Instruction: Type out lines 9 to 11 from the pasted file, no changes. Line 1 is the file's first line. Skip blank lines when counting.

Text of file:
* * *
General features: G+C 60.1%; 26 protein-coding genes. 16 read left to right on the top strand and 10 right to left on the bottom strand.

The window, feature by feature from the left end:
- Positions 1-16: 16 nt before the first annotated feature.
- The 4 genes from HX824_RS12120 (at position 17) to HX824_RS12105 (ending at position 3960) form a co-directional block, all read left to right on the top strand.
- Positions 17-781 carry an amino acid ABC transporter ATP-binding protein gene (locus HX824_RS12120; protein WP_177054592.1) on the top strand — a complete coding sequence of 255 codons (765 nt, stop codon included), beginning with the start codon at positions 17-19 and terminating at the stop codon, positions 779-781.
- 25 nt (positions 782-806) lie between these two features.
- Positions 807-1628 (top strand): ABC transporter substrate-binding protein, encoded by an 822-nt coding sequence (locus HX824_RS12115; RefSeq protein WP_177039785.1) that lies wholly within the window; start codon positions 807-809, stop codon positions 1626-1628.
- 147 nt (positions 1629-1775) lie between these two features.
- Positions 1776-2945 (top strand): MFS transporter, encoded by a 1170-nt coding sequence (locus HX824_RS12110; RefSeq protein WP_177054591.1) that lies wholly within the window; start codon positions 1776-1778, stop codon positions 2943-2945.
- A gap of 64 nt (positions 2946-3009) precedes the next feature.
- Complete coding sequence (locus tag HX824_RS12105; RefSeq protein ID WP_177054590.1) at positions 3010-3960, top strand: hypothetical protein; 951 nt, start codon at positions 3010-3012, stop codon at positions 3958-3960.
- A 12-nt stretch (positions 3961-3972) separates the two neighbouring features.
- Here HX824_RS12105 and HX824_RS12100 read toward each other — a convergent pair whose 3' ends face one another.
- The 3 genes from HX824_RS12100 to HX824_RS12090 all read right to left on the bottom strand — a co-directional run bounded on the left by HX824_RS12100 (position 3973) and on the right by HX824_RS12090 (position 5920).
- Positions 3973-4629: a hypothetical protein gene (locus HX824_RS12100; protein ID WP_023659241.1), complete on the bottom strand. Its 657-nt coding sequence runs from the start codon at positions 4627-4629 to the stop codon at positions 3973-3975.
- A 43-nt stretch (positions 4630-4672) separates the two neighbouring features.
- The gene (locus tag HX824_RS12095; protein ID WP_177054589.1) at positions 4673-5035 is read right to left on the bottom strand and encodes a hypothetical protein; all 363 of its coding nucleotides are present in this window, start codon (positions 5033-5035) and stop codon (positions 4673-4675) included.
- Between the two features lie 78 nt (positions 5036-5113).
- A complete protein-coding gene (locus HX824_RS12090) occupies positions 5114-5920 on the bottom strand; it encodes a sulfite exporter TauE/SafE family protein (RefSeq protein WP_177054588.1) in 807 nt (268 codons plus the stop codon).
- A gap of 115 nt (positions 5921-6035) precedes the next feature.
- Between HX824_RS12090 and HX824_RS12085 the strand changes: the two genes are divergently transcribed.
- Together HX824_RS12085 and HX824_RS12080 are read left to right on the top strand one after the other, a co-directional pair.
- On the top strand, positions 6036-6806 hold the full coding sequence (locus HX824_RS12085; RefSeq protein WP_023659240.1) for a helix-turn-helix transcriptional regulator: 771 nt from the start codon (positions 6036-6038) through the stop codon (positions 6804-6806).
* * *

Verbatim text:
- Positions 1776-2945 (top strand): MFS transporter, encoded by a 1170-nt coding sequence (locus HX824_RS12110; RefSeq protein WP_177054591.1) that lies wholly within the window; start codon positions 1776-1778, stop codon positions 2943-2945.
- A gap of 64 nt (positions 2946-3009) precedes the next feature.
- Complete coding sequence (locus tag HX824_RS12105; RefSeq protein ID WP_177054590.1) at positions 3010-3960, top strand: hypothetical protein; 951 nt, start codon at positions 3010-3012, stop codon at positions 3958-3960.